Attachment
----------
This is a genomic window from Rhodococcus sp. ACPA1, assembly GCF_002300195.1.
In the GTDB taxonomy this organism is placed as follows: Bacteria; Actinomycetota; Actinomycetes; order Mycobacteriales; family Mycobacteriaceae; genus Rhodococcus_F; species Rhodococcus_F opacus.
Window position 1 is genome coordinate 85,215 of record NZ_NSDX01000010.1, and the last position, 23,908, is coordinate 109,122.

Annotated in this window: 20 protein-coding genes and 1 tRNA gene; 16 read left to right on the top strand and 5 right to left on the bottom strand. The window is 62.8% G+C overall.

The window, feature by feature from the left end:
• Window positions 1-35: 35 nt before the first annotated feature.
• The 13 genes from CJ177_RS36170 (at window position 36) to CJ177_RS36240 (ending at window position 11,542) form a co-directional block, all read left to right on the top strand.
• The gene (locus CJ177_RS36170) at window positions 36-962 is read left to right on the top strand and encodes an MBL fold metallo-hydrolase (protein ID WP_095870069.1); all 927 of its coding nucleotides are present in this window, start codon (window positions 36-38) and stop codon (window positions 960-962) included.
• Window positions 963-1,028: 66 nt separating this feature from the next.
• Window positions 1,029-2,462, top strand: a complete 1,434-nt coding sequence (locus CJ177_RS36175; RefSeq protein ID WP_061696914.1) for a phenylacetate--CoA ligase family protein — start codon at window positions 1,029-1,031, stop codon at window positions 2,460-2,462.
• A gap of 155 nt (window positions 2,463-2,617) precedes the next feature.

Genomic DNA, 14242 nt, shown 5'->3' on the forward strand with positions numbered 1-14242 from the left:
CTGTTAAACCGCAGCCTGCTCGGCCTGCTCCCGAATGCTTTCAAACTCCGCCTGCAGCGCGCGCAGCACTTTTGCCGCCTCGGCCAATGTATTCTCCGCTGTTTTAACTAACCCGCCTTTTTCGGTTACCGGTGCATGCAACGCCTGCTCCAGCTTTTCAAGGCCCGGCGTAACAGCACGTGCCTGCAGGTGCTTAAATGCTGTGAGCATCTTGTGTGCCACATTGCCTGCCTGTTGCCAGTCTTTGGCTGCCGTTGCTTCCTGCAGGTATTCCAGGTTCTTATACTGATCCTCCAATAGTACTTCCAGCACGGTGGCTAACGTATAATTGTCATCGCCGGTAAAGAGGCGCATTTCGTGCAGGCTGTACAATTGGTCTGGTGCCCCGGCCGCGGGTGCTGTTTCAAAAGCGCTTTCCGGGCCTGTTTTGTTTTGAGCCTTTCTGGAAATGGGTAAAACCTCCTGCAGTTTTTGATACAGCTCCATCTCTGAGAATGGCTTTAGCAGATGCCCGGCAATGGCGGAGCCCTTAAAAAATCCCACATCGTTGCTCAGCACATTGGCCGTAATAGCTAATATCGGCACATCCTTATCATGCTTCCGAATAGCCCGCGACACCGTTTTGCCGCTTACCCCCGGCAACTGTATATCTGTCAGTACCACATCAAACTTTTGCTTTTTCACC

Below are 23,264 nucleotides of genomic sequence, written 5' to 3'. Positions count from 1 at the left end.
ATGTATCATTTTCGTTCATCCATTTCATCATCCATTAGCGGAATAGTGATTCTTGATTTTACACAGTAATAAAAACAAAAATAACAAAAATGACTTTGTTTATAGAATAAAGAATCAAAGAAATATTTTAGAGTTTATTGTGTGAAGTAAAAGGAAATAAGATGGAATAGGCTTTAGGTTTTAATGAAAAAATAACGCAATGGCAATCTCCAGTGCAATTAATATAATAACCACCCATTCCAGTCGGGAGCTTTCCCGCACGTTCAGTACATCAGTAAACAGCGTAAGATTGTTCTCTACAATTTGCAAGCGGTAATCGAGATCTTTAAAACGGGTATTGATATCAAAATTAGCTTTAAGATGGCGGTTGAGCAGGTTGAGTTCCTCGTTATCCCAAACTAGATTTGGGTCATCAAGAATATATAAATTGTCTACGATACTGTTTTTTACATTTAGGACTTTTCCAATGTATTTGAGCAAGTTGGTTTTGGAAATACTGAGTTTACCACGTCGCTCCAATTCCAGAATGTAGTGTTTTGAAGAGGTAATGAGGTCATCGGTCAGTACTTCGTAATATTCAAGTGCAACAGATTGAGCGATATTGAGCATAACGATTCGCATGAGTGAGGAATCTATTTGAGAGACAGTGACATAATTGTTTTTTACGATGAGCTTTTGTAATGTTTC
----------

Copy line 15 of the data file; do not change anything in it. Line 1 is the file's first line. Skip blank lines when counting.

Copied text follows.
ATGTATCATTTTCGTTCATCCATTTCATCATCCATTAGCGGAATAGTGATTCTTGATTTTACACAGTAATAAAAACAAAAATAACAAAAATGACTTTGTTTATAGAATAAAGAATCAAAGAAATATTTTAGAGTTTATTGTGTGAAGTAAAAGGAAATAAGATGGAATAGGCTTTAGGTTTTAATGAAAAAATAACGCAATGGCAATCTCCAGTGCAATTAATATAATAACCACCCATTCCAGTCGGGAGCTTTCCCGCACGTTCAGTACATCAGTAAACAGCGTAAGATTGTTCTCTACAATTTGCAAGCGGTAATCGAGATCTTTAAAACGGGTATTGATATCAAAATTAGCTTTAAGATGGCGGTTGAGCAGGTTGAGTTCCTCGTTATCCCAAACTAGATTTGGGTCATCAAGAATATATAAATTGTCTACGATACTGTTTTTTACATTTAGGACTTTTCCAATGTATTTGAGCAAGTTGGTTTTGGAAATACTGAGTTTACCACGTCGCTCCAATTCCAGAATGTAGTGTTTTGAAGAGGTAATGAGGTCATCGGTCAGTACTTCGTAATATTCAAGTGCAACAGATTGAGCGATATTGAGCATAACGATTCGCATGAGTGAGGAATCTATTTGAGAGACAGTGACATAATTGTTTTTTACGATGAGCTTTTGTAATGTTTC